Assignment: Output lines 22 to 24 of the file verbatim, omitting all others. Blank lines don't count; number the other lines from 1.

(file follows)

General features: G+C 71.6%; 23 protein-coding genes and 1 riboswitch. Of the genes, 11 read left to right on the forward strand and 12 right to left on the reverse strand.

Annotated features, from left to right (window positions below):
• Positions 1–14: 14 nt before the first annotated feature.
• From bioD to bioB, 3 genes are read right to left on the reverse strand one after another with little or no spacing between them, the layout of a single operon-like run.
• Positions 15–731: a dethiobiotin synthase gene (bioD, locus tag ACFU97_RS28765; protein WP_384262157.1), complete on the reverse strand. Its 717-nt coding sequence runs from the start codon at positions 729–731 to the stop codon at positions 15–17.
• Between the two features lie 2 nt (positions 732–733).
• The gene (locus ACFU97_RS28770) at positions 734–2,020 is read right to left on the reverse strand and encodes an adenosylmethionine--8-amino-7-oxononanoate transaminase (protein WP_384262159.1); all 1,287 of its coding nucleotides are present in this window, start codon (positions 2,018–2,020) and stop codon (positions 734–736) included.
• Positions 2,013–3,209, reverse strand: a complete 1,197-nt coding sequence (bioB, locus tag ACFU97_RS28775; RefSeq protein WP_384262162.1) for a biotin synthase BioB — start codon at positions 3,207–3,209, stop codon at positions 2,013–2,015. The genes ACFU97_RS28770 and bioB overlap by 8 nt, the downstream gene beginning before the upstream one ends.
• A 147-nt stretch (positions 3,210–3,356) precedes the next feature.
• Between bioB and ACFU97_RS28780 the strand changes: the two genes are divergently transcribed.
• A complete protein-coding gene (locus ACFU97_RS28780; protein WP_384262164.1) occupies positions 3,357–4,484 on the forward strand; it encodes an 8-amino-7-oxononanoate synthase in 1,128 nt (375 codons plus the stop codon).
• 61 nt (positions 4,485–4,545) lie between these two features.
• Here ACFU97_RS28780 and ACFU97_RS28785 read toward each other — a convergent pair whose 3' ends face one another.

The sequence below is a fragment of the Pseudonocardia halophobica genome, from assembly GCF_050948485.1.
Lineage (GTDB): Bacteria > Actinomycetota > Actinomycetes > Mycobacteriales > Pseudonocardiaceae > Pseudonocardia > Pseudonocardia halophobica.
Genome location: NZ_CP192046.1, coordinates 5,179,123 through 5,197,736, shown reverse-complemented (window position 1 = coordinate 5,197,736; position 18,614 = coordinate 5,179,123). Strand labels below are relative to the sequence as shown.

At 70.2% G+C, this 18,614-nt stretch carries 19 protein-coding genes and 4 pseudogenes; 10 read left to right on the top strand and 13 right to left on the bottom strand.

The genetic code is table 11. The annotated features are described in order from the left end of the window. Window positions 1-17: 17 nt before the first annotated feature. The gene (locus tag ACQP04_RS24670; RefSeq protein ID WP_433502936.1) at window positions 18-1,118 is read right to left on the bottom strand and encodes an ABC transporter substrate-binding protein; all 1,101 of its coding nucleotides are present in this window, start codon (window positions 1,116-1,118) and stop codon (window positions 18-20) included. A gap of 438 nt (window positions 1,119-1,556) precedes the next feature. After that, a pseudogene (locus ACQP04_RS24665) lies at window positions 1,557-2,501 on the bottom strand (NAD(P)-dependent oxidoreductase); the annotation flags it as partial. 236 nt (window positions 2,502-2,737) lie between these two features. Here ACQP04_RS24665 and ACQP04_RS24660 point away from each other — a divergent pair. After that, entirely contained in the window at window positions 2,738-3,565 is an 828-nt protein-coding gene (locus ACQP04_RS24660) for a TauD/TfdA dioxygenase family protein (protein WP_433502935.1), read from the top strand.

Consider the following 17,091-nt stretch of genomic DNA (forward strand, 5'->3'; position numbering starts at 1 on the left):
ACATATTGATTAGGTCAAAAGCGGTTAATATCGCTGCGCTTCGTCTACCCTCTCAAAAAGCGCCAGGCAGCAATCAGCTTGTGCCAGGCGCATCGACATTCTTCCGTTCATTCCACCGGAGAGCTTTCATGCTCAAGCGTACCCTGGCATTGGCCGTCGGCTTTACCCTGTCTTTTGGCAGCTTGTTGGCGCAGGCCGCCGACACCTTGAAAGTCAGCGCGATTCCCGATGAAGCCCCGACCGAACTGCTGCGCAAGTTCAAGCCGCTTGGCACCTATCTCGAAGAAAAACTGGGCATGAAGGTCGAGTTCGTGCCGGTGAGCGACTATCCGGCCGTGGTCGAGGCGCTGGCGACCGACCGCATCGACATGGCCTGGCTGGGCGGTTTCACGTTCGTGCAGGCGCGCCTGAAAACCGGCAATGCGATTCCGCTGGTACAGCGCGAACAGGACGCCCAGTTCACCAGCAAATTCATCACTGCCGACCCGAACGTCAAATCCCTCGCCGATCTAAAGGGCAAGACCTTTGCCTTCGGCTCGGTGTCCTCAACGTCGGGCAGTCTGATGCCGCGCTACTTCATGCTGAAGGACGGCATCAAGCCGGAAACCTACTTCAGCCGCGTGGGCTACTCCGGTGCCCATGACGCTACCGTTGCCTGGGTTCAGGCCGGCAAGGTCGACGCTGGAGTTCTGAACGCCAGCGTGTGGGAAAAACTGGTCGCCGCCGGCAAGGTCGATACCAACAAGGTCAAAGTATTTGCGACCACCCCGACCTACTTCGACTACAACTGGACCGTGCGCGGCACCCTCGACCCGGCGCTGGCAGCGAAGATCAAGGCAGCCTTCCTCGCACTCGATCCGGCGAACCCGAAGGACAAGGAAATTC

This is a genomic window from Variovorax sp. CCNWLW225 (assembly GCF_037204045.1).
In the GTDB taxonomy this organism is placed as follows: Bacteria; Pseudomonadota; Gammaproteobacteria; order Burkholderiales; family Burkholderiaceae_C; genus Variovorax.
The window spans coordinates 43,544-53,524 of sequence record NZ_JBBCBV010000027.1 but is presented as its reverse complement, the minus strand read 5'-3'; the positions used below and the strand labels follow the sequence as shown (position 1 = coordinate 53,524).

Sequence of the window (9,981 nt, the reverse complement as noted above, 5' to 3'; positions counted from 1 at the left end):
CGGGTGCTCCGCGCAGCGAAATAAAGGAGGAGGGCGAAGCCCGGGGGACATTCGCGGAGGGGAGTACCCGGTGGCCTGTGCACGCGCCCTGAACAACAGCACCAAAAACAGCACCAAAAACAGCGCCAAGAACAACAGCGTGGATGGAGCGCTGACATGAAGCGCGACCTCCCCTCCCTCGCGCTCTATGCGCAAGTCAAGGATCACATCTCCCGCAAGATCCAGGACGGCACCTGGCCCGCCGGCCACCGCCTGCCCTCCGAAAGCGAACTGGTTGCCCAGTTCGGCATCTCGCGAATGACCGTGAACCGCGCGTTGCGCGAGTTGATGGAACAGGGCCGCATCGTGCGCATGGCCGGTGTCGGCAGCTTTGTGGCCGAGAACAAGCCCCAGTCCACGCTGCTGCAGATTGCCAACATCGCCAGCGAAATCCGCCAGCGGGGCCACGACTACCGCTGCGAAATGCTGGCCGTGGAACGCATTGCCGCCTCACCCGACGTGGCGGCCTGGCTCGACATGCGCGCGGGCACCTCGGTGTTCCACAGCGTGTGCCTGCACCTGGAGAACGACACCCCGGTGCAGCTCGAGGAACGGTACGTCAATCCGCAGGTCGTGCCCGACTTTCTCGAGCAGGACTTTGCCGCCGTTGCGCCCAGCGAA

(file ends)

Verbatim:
In the GTDB taxonomy this organism is placed as follows: Bacteria; Pseudomonadota; Gammaproteobacteria; order Burkholderiales; family Burkholderiaceae_C; genus Variovorax.
The window spans coordinates 43,544-53,524 of sequence record NZ_JBBCBV010000027.1 but is presented as its reverse complement, the minus strand read 5'-3'; the positions used below and the strand labels follow the sequence as shown (position 1 = coordinate 53,524).

Sequence of the window (9,981 nt, the reverse complement as noted above, 5' to 3'; positions counted from 1 at the left end):